Verse > Anthologies > T. H. Ward, ed. > The English Poets > Vol. I. Chaucer to Donne
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Thomas Humphry Ward, ed.  The English Poets.  1880–1918.
Vol. I. Early Poetry: Chaucer to Donne
 
Samela
By Robert Greene (1558–1592)
 
LIKE to Diana in her summer weed,
Girt with a crimson robe of brightest dye,
                    Goes fair Samela;
Whiter than be the flocks that straggling feed,
When washed by Arethusa faint they lie,        5
                    Is fair Samela;
As fair Aurora in her morning grey,
Decked with the ruddy glister of her love,
                    Is fair Samela;
Like lovely Thetis on a calmèd day,        10
When as her brightness Neptune’s fancy move,
                    Shines fair Samela;
Her tresses gold, her eyes like glassy streams,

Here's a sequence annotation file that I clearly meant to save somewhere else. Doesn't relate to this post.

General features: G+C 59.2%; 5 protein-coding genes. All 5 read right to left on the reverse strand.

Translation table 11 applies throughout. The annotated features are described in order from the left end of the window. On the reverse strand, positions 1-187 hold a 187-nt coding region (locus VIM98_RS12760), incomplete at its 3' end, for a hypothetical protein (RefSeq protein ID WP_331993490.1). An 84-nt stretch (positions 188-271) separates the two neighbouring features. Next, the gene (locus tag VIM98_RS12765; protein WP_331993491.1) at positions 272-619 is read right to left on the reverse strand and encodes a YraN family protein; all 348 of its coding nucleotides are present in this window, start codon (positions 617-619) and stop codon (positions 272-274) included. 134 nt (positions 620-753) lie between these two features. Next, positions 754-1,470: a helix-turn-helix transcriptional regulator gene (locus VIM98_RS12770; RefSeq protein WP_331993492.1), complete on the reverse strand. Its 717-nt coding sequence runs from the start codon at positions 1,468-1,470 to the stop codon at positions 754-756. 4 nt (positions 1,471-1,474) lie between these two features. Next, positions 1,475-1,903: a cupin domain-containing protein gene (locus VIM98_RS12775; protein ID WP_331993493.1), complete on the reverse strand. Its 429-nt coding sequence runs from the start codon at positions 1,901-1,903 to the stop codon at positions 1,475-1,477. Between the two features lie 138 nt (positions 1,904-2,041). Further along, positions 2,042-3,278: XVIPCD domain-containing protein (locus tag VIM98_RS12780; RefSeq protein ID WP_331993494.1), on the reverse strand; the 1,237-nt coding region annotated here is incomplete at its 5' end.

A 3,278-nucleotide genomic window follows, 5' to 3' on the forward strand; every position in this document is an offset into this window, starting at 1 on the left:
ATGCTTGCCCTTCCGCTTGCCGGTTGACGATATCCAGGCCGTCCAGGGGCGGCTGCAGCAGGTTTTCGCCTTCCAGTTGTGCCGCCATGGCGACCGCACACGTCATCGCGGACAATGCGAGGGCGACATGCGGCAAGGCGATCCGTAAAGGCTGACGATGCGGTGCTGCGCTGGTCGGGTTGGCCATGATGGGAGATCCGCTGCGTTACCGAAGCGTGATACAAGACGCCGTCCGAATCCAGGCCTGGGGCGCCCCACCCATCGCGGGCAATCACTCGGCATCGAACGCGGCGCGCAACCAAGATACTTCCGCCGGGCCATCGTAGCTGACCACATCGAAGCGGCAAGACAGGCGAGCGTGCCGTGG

Her teeth are pearl, the breasts are ivory
                    Of fair Samela;        15
Her cheeks, like rose and lily yield forth gleams,
Her brow’s bright arches framed of ebony;
                    Thus fair Samela
Passeth fair Venus in her bravest hue,
And Juno in the show of majesty,        20
                    For she’s Samela,
Pallas in wit; all three, if you well view,
For beauty, wit, and matchless dignity
                    Yield to Samela.
 
 
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